Joshua Becker, a leading spokesman for what has come to be known as the Minimalist Movement, once wrote, “If you are not content today, there is nothing you can buy this weekend to change that.”

In these days of pandemic, Christians are asking the Lord what He is trying to teach us. I believe the simple answer is “lots of things.” But one of the key lessons I believe the Lord is wanting us to learn is one of the foundational principles of the Kingdom of God – to be content with what we have.

This is more than just being content with what we have materially, although that is certainly part of it. At the heart of this Biblical principle is something much deeper. The apostle Paul describes it this way in Philippians 4:11-13: “I have learned to be content whatever the circumstances. I know what it is to be in need, and I know what it is to have plenty. I have learned the secret of being content in any and every situation, whether well fed or hungry, whether living in plenty or in want. I can do all this through him who gives me strength.”

Paul was set up to have a wonderful life. Well educated, intelligent, from a comfortable family, a Roman citizen. He could have been a leader among his people. But then Jesus grabbed his heart and he gave it all up to take the Gospel to the world.

There were lots of blessings in doing so, but there were also shipwrecks, beatings and imprisonment. Talk about social distancing!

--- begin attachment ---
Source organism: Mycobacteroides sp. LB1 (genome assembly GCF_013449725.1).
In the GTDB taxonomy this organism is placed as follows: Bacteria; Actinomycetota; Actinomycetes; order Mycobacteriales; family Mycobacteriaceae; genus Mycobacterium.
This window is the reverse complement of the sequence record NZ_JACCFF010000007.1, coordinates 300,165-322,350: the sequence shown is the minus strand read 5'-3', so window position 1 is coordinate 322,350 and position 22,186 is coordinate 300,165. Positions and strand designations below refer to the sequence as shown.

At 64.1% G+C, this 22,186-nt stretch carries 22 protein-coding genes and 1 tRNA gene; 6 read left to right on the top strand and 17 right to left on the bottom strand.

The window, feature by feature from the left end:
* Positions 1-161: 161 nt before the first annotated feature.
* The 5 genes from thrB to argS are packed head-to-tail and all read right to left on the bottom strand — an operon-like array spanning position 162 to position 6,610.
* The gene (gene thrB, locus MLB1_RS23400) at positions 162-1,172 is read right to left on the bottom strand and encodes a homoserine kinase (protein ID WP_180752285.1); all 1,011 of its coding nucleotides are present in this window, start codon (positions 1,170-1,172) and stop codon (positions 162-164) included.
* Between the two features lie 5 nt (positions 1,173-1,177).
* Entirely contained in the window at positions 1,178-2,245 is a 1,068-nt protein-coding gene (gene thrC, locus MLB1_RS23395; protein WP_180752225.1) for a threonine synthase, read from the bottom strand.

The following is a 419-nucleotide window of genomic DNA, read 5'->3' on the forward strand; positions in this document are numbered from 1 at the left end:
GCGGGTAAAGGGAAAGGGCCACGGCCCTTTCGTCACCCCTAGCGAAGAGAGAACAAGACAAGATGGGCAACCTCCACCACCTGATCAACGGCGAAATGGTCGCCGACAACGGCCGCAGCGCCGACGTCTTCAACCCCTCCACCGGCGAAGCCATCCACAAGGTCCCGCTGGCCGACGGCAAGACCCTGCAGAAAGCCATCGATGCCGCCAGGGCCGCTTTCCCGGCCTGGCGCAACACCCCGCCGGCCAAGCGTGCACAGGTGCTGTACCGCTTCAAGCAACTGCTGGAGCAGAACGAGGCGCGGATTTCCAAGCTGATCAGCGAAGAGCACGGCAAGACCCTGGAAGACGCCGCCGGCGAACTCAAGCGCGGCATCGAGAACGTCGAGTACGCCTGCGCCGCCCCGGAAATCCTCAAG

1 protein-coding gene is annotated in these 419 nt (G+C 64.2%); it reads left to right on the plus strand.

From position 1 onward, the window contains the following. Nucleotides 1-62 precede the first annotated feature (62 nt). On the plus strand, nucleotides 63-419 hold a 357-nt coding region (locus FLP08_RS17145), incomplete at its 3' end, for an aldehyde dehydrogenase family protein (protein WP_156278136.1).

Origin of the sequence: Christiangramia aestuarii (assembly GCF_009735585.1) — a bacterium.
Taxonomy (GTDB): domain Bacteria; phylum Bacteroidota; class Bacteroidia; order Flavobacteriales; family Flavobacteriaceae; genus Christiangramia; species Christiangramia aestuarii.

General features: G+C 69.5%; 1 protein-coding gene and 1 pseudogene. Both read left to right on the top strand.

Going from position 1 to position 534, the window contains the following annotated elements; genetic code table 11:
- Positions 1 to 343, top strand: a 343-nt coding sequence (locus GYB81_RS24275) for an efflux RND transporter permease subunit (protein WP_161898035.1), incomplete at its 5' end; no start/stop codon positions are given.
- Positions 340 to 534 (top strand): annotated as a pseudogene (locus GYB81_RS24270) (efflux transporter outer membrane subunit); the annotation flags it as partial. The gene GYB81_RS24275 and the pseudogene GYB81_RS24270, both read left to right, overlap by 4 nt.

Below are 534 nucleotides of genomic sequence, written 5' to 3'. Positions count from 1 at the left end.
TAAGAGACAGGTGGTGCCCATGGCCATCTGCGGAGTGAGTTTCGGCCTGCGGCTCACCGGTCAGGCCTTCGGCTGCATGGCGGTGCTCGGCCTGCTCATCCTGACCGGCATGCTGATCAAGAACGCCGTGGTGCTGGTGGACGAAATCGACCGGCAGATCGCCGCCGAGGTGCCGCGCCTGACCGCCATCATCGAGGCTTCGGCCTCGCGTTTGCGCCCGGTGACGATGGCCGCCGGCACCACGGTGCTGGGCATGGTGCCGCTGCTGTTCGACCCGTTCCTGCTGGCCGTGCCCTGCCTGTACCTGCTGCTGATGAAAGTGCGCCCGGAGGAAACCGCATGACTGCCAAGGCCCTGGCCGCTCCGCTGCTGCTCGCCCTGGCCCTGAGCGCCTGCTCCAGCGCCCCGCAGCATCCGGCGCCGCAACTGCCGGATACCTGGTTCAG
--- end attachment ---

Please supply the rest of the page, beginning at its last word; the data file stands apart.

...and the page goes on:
What Paul learned from Jesus was that contentment does not come from material things, or freedom of movement or freedom from illness and pain. If it could, we wouldn’t keep reading about the latest heartbreaking suicide from among the Hollywood or Wall Street elite.

The result of lack of contentment is obvious. James 4:1-2 says this: “What causes fights and quarrels among you? Don’t they come from your desires that battle within you? You desire but do not have, so you kill. You covet but you cannot get what you want, so you quarrel and fight. You do not have because you do not ask God.”

What Paul learned is what God wants to teach us through these COVID-19 days – to be content in whatever circumstances we find ourselves. This is only possible as we bring our lives daily to the Lord and find our contentment in Him alone. As James says, we lack contentment because we do not ask God.

Our leaders are struggling to find the balance between protecting people from illness and opening our society again. We need to pray for them that they would seek God’s wisdom in it all. In the meantime, we who know Christ can be at peace, testifying as Paul did, that we can do all things, including experiencing His contentment, through Christ who gives us His strength.

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Starting Sunday April 19, 2020 we will be joining Victory Lutheran Church in Medicine Hat for our Sunday morning services. You can find them at

Youtube: https://www.youtube.com/channel/UCgysKMa2yvwe2LS9fbdp7ww/featured

Facebook: https://www.facebook.com/VLCMedHat/

Victory’s Website:  https://victorylutheran.ca/sermons/